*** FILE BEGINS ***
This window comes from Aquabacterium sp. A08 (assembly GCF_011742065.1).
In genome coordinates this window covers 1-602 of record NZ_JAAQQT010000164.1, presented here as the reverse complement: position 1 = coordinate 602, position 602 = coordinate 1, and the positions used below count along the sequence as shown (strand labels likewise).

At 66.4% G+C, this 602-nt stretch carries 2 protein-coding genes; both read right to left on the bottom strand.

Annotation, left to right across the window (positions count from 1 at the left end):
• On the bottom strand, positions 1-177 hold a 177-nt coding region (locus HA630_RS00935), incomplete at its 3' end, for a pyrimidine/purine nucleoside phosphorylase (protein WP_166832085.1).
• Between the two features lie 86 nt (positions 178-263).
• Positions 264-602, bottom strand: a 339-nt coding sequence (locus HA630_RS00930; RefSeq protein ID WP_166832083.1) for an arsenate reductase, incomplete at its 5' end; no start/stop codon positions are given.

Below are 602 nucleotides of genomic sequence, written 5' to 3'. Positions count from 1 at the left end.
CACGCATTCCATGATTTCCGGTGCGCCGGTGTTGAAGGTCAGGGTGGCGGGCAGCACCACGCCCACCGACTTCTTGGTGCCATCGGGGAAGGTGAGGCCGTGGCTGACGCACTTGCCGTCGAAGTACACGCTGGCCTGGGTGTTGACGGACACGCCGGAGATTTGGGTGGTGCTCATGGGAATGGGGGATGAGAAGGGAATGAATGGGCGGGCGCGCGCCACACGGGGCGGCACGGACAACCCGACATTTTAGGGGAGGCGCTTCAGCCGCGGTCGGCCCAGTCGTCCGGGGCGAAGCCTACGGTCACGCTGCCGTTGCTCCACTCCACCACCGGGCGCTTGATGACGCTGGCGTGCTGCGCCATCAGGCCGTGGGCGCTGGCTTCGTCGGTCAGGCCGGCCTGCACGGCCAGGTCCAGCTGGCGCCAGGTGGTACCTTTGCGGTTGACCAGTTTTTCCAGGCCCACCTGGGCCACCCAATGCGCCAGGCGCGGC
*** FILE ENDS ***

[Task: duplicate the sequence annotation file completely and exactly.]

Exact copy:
This window comes from Aquabacterium sp. A08 (assembly GCF_011742065.1).
In genome coordinates this window covers 1-602 of record NZ_JAAQQT010000164.1, presented here as the reverse complement: position 1 = coordinate 602, position 602 = coordinate 1, and the positions used below count along the sequence as shown (strand labels likewise).

At 66.4% G+C, this 602-nt stretch carries 2 protein-coding genes; both read right to left on the bottom strand.

Annotation, left to right across the window (positions count from 1 at the left end):
• On the bottom strand, positions 1-177 hold a 177-nt coding region (locus HA630_RS00935), incomplete at its 3' end, for a pyrimidine/purine nucleoside phosphorylase (protein WP_166832085.1).
• Between the two features lie 86 nt (positions 178-263).
• Positions 264-602, bottom strand: a 339-nt coding sequence (locus HA630_RS00930; RefSeq protein ID WP_166832083.1) for an arsenate reductase, incomplete at its 5' end; no start/stop codon positions are given.

Below are 602 nucleotides of genomic sequence, written 5' to 3'. Positions count from 1 at the left end.
CACGCATTCCATGATTTCCGGTGCGCCGGTGTTGAAGGTCAGGGTGGCGGGCAGCACCACGCCCACCGACTTCTTGGTGCCATCGGGGAAGGTGAGGCCGTGGCTGACGCACTTGCCGTCGAAGTACACGCTGGCCTGGGTGTTGACGGACACGCCGGAGATTTGGGTGGTGCTCATGGGAATGGGGGATGAGAAGGGAATGAATGGGCGGGCGCGCGCCACACGGGGCGGCACGGACAACCCGACATTTTAGGGGAGGCGCTTCAGCCGCGGTCGGCCCAGTCGTCCGGGGCGAAGCCTACGGTCACGCTGCCGTTGCTCCACTCCACCACCGGGCGCTTGATGACGCTGGCGTGCTGCGCCATCAGGCCGTGGGCGCTGGCTTCGTCGGTCAGGCCGGCCTGCACGGCCAGGTCCAGCTGGCGCCAGGTGGTACCTTTGCGGTTGACCAGTTTTTCCAGGCCCACCTGGGCCACCCAATGCGCCAGGCGCGGC